As we anticipated, under President Biden the Federal Energy Regulatory Commission (FERC) has begun addressing ways to reduce carbon emissions and add new transmission capacity. (See our 2021 Insights article “Under Biden, Energy Policy May Shift to Carbon Reduction.”) It has announced support for utilities that operate a portion of the bulk power grid taking steps to integrate the cost of carbon into their economic and operational decisions, so carbon-emitting generators run less frequently and low- or zero-carbon-emitting generators run more often. And FERC appears poised to take several actions designed to promote the addition of transmission lines to bring new renewable energy resources to the grid.
A third trend is emerging: FERC appears to be looking for opportunities to promote environmental justice. It already has ordered briefing on issues regarding a natural gas pipeline facility in New England. Questions concerning environmental justice have been raised increasingly over the past few years in cases considering whether FERC should approve the construction of new pipelines. In the New England case, however, the agency authorized the pipeline facility years ago, the decision was affirmed on judicial review and the facility already has been built. Thus, finality principles seem to stand firmly in the way of FERC taking any action in response to the briefing it ordered. The commissioners may simply be calling attention to the fact that a majority of them have announced their strong interest in fully considering environmental justice issues when they arise.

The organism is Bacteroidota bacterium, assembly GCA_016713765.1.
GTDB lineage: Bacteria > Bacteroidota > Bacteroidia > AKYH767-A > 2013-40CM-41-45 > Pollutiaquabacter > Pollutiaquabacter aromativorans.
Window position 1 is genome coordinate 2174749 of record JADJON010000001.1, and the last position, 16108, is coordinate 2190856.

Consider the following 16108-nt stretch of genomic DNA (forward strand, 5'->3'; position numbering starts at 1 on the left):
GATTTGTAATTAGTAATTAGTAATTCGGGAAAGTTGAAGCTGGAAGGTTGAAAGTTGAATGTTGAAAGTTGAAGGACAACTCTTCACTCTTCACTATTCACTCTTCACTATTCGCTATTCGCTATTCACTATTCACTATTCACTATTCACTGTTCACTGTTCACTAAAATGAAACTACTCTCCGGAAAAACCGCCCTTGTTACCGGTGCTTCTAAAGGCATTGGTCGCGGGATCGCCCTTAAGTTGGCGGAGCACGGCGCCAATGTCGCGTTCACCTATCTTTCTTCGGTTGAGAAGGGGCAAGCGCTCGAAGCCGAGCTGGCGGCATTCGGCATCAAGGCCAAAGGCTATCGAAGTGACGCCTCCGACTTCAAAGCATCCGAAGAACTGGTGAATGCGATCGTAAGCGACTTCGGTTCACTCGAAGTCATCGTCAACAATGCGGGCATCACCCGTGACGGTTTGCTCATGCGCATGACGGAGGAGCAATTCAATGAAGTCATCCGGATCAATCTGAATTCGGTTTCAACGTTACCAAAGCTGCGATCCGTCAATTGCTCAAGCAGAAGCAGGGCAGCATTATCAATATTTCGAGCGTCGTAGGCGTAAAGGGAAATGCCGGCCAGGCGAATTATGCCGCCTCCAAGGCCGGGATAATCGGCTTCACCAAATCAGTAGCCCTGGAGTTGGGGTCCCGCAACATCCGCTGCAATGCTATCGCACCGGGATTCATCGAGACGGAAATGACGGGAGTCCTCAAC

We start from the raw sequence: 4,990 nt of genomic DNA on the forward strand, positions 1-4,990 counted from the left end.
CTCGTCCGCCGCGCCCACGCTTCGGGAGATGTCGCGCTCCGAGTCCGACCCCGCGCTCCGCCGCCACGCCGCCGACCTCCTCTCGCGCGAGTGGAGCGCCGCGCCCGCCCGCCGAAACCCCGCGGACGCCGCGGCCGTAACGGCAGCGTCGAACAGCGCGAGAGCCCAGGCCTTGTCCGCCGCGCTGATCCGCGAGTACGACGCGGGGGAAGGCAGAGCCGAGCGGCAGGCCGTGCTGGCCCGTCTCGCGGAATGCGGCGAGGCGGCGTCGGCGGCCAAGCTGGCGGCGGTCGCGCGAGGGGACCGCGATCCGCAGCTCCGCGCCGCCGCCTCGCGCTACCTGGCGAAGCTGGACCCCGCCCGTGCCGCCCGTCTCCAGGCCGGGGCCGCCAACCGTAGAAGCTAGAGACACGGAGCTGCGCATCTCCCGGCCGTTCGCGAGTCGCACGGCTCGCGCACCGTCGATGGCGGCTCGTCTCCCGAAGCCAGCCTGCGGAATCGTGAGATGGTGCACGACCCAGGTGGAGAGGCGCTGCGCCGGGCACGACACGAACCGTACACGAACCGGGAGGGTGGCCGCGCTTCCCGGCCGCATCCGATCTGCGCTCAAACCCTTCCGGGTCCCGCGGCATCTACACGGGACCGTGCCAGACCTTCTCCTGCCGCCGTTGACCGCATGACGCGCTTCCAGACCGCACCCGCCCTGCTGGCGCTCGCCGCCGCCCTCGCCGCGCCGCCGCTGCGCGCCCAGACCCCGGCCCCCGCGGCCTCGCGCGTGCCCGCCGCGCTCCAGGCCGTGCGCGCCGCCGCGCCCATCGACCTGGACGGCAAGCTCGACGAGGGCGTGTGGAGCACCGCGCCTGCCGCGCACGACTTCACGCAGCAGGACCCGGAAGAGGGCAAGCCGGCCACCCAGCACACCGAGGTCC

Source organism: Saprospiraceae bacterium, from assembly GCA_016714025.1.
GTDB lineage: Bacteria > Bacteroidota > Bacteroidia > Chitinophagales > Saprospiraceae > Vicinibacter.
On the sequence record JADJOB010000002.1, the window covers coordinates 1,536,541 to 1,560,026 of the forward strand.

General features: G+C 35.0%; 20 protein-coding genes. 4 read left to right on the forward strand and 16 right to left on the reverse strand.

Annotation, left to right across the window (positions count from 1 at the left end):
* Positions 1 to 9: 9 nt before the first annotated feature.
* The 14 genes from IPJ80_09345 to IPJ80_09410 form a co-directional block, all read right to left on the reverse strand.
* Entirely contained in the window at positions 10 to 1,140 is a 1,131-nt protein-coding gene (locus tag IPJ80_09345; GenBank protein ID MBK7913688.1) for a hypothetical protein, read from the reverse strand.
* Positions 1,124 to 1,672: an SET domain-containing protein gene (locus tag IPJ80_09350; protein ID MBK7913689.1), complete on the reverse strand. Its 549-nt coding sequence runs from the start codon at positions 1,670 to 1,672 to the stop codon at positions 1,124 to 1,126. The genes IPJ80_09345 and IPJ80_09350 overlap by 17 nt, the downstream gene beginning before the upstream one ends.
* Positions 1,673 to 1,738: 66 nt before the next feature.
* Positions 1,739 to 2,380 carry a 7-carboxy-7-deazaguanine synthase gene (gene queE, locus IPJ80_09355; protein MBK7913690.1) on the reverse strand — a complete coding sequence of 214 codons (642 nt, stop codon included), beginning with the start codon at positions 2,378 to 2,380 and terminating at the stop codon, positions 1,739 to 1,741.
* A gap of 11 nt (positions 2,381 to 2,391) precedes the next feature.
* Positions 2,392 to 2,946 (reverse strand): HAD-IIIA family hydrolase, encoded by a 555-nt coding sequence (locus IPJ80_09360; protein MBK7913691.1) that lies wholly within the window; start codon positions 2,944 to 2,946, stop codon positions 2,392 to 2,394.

FERC also sets rates for the wholesale sale and interstate transmission of electricity, and the interstate transportation of natural gas, which Congress has determined is affected with “a public interest.” Each relevant statutory provision requires the agency to ensure that the rates it sets are “just and reasonable,” as well as “not unduly discriminatory.” These words have for many decades been interpreted principally in an economic sense. In fact, about 50 years ago, none other than Thurgood Marshall presented oral argument before the U.S. Supreme Court, contending that this language required the agency to enforce prohibitions against racial discrimination. The Court rejected that argument. By that point, Justice Marshall had been nominated and confirmed to his seat on the Court (though he did not participate in the Court’s decision.)
A majority of the commissioners may seek to distinguish or otherwise avoid that decision and attempt to broaden FERC’s considerations in setting rates to include environmental and racial justice elements. But FERC does not set retail rates for consumers of either electricity or natural gas — that function resides with the states. So even if FERC has the authority to set electric and gas rates that provide “justice” for consumers, it appears to have limited ability to do so.
FERC action in these areas will be controversial. Dissenting opinions already have been issued in the carbon pricing inquiry and the New England gas pipeline case. That highlights an additional notable trend we expect will both continue and proliferate. Since President Biden named Richard Glick FERC chairman, Commissioner James Danly, the former chairman, has dissented over a dozen times. Many of these dissents contend that the order in question violates the governing statute and seem to be geared toward guiding a reviewing court to reverse the commission on judicial review. It appears inevitable that the courts will eventually be asked to weigh in on the most controversial initiatives FERC is pursuing. As a result, agency action itself is unlikely to be the last word.